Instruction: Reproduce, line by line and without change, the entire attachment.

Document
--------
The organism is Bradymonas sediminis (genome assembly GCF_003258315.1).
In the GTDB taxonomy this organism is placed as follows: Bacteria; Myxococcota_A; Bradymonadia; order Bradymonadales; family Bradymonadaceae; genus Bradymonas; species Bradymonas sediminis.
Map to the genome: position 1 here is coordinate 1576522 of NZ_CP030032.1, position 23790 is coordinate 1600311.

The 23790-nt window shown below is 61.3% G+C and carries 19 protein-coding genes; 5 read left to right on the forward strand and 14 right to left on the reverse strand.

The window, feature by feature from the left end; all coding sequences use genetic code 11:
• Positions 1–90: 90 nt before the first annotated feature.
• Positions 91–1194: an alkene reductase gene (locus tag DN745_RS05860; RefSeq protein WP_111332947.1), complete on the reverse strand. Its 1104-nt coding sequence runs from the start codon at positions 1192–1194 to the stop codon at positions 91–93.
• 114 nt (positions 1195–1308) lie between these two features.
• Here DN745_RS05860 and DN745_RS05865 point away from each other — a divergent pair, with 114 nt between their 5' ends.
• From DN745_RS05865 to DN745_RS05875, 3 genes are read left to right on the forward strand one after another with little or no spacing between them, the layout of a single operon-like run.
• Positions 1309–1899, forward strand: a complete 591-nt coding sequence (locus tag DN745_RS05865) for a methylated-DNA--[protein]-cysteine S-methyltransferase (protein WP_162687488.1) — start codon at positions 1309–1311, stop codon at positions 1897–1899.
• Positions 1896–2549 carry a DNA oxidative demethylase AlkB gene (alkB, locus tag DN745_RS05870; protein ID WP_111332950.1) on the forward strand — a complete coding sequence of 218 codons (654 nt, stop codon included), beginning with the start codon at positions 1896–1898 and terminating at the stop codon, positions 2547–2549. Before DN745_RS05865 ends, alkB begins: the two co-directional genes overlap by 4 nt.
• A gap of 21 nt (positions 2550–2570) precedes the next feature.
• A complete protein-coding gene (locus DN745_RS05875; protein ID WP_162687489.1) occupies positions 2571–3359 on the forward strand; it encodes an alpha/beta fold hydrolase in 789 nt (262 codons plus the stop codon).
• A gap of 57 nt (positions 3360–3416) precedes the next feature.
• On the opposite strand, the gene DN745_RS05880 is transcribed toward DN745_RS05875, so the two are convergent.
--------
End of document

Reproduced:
The organism is Bradymonas sediminis (genome assembly GCF_003258315.1).
In the GTDB taxonomy this organism is placed as follows: Bacteria; Myxococcota_A; Bradymonadia; order Bradymonadales; family Bradymonadaceae; genus Bradymonas; species Bradymonas sediminis.
Map to the genome: position 1 here is coordinate 1576522 of NZ_CP030032.1, position 23790 is coordinate 1600311.

The 23790-nt window shown below is 61.3% G+C and carries 19 protein-coding genes; 5 read left to right on the forward strand and 14 right to left on the reverse strand.

The window, feature by feature from the left end; all coding sequences use genetic code 11:
• Positions 1–90: 90 nt before the first annotated feature.
• Positions 91–1194: an alkene reductase gene (locus tag DN745_RS05860; RefSeq protein WP_111332947.1), complete on the reverse strand. Its 1104-nt coding sequence runs from the start codon at positions 1192–1194 to the stop codon at positions 91–93.
• 114 nt (positions 1195–1308) lie between these two features.
• Here DN745_RS05860 and DN745_RS05865 point away from each other — a divergent pair, with 114 nt between their 5' ends.
• From DN745_RS05865 to DN745_RS05875, 3 genes are read left to right on the forward strand one after another with little or no spacing between them, the layout of a single operon-like run.
• Positions 1309–1899, forward strand: a complete 591-nt coding sequence (locus tag DN745_RS05865) for a methylated-DNA--[protein]-cysteine S-methyltransferase (protein WP_162687488.1) — start codon at positions 1309–1311, stop codon at positions 1897–1899.
• Positions 1896–2549 carry a DNA oxidative demethylase AlkB gene (alkB, locus tag DN745_RS05870; protein ID WP_111332950.1) on the forward strand — a complete coding sequence of 218 codons (654 nt, stop codon included), beginning with the start codon at positions 1896–1898 and terminating at the stop codon, positions 2547–2549. Before DN745_RS05865 ends, alkB begins: the two co-directional genes overlap by 4 nt.
• A gap of 21 nt (positions 2550–2570) precedes the next feature.
• A complete protein-coding gene (locus DN745_RS05875; protein ID WP_162687489.1) occupies positions 2571–3359 on the forward strand; it encodes an alpha/beta fold hydrolase in 789 nt (262 codons plus the stop codon).
• A gap of 57 nt (positions 3360–3416) precedes the next feature.
• On the opposite strand, the gene DN745_RS05880 is transcribed toward DN745_RS05875, so the two are convergent.